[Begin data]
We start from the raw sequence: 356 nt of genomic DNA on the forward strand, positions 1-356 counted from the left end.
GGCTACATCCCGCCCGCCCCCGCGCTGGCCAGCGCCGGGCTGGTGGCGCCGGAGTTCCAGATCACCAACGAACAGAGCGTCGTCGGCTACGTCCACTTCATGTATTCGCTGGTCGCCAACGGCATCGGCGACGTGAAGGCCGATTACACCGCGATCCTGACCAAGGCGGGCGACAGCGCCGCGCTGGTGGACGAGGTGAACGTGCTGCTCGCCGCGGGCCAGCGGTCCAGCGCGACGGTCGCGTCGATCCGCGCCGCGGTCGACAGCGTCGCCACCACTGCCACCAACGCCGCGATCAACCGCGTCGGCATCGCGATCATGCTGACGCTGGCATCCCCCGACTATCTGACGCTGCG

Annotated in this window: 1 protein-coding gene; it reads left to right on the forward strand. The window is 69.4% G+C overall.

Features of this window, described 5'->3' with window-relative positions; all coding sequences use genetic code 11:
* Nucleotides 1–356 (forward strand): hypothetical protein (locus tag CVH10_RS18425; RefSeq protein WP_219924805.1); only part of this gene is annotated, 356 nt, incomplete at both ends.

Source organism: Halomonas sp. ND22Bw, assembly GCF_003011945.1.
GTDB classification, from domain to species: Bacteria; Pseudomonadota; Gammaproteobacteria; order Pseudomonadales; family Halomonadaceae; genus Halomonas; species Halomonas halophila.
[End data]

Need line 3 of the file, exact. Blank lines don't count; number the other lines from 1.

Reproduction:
Annotated in this window: 1 protein-coding gene; it reads left to right on the forward strand. The window is 69.4% G+C overall.